Father Colin Jones ’14 triple majored in philosophy, Catholic studies, and classical languages. He was ordained in 2018 and is a formation advisor at Saint John Vianney College Seminary (SJV).

Q: What was your first impression of Catholic Studies?

A: I took my first Catholic Studies class junior year. I experienced a community unlike any I had before. The people that I got to know in Catholic Studies are still some of my best friends. I encountered the truth alongside them.

Q: What is a lasting memory from Catholic Studies?

A: One class that really changed my perspective was the Newman class with Dr. Don Briel. Being guided through the works of then Blessed John Henry Newman by this amazing Newman scholar opened me up to a love for the Church that I had never experienced before.

Q: Is Catholic Studies still important for college seminarians today?

A: I want the men at SJV to know that they need friendships with the laity. They need people in their lives who are going to inspire them with radical love. I get to see that with the seminarians as they go through Catholic Studies and as they meet wonderful people. I know that I wouldn’t be the priest I am today if it weren’t for Catholic Studies.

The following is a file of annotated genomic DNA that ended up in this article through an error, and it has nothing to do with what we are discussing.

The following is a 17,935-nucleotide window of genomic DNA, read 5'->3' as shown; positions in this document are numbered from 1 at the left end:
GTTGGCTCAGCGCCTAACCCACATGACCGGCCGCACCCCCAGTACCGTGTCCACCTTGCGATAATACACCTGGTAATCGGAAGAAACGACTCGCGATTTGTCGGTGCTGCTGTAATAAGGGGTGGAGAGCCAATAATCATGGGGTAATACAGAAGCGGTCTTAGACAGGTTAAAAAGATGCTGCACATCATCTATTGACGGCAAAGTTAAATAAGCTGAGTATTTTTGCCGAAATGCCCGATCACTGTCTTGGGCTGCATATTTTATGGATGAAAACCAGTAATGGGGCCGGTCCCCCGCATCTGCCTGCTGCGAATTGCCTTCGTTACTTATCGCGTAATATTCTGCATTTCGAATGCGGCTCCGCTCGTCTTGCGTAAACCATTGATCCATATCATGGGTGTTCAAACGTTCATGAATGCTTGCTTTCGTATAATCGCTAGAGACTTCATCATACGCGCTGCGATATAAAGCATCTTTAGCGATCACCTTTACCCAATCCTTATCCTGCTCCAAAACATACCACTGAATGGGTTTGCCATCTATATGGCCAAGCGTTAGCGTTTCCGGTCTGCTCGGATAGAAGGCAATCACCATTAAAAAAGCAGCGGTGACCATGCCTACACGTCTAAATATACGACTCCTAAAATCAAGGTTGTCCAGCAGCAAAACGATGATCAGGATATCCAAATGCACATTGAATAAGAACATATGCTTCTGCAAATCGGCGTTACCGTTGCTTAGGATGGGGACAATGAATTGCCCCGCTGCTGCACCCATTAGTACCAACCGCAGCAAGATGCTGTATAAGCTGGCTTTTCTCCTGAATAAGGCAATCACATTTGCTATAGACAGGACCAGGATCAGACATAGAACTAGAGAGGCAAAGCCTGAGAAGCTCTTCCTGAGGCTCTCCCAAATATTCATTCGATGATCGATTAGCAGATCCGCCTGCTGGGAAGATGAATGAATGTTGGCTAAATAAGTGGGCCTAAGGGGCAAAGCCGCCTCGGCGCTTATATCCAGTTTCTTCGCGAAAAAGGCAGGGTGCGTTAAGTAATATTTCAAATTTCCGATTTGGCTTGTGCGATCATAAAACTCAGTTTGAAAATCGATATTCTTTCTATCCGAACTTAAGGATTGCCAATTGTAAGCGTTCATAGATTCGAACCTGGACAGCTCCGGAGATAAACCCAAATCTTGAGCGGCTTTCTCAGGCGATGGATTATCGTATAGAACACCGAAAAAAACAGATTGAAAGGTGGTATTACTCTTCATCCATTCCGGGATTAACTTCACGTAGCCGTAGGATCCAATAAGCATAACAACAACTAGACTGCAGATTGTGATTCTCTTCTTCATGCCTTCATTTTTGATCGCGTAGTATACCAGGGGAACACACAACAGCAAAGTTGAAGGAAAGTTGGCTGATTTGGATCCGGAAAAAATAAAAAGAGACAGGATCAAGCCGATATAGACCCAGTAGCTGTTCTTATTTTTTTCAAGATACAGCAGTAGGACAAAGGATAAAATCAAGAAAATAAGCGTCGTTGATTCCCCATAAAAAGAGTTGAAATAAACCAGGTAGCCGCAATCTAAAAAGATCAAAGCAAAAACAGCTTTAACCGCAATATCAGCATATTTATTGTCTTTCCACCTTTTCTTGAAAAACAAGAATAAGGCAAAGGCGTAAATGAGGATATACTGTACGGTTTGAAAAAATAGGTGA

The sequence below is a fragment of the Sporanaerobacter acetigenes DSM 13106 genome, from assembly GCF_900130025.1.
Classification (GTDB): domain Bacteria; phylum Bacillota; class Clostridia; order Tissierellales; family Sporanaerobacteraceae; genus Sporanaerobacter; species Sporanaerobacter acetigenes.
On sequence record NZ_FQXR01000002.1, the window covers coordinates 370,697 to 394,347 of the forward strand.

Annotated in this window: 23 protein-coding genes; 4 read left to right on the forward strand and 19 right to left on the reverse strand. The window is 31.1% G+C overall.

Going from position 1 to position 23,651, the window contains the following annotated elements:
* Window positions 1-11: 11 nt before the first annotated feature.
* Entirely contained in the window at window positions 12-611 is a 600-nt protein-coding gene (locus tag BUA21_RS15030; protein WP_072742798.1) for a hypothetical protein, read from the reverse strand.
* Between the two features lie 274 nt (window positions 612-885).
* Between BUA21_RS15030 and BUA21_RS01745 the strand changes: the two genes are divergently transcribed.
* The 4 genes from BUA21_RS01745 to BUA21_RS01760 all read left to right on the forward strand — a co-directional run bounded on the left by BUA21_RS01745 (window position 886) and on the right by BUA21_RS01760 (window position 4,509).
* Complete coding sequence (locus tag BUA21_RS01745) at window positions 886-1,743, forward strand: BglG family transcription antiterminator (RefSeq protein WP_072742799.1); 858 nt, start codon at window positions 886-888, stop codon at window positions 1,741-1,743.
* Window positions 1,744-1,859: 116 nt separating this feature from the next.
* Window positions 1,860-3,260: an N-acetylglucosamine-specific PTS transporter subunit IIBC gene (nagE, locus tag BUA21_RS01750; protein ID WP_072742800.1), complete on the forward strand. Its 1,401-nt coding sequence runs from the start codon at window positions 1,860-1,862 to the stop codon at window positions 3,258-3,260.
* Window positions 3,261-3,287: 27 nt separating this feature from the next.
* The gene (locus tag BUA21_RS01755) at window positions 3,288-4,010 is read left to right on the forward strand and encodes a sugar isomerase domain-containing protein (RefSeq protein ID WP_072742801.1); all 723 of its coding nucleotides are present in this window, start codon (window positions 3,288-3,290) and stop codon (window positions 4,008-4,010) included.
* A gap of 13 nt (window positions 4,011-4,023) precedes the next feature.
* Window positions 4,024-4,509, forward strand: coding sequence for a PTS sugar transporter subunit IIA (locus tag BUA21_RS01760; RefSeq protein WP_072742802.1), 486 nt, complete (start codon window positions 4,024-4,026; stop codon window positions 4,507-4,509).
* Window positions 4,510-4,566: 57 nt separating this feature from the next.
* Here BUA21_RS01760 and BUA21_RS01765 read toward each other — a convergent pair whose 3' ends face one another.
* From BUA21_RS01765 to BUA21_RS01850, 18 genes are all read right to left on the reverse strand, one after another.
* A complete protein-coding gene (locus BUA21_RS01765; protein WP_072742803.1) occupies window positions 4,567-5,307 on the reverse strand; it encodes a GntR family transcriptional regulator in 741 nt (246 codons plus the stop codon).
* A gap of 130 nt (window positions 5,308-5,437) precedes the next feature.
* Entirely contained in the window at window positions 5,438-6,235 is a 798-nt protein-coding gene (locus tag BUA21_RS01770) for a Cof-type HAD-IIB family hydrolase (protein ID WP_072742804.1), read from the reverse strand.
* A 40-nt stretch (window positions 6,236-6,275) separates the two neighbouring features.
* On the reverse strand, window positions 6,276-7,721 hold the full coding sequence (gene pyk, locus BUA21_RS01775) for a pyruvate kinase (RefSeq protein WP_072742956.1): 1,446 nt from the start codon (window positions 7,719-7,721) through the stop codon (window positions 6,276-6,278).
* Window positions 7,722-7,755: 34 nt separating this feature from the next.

Q: What is going on in Catholic Studies that is different from other places?

A: Going through the doors of Sitzmann Hall, one really starts to be alive. We talk about how God calls us to life, he calls us to beatitude, he calls us to lay hold of this amazing imperishable inheritance that we have in virtue of our faith. I think everyone who comes to Catholic Studies, for any amount of time, gets to receive that. You can’t not be changed and not be inspired by what you receive.

Melina Arguello-Sotro ’18, ’20 MA double majored in Catholic studies and philosophy and was a Latino Scholar. She has served as the Latino Scholars program coordinator since 2020. Melina and her husband, Nestor, live in St. Paul with their daughter.

Q: How did you find out about Catholic Studies?

A: When I was a senior in high school, a group of Latino Scholars were leading a video series at my parish. I was really impressed by them. They were articulate, normal, joyful students. They encouraged me to apply to the program, and I received a scholarship which allowed me to be able to afford university.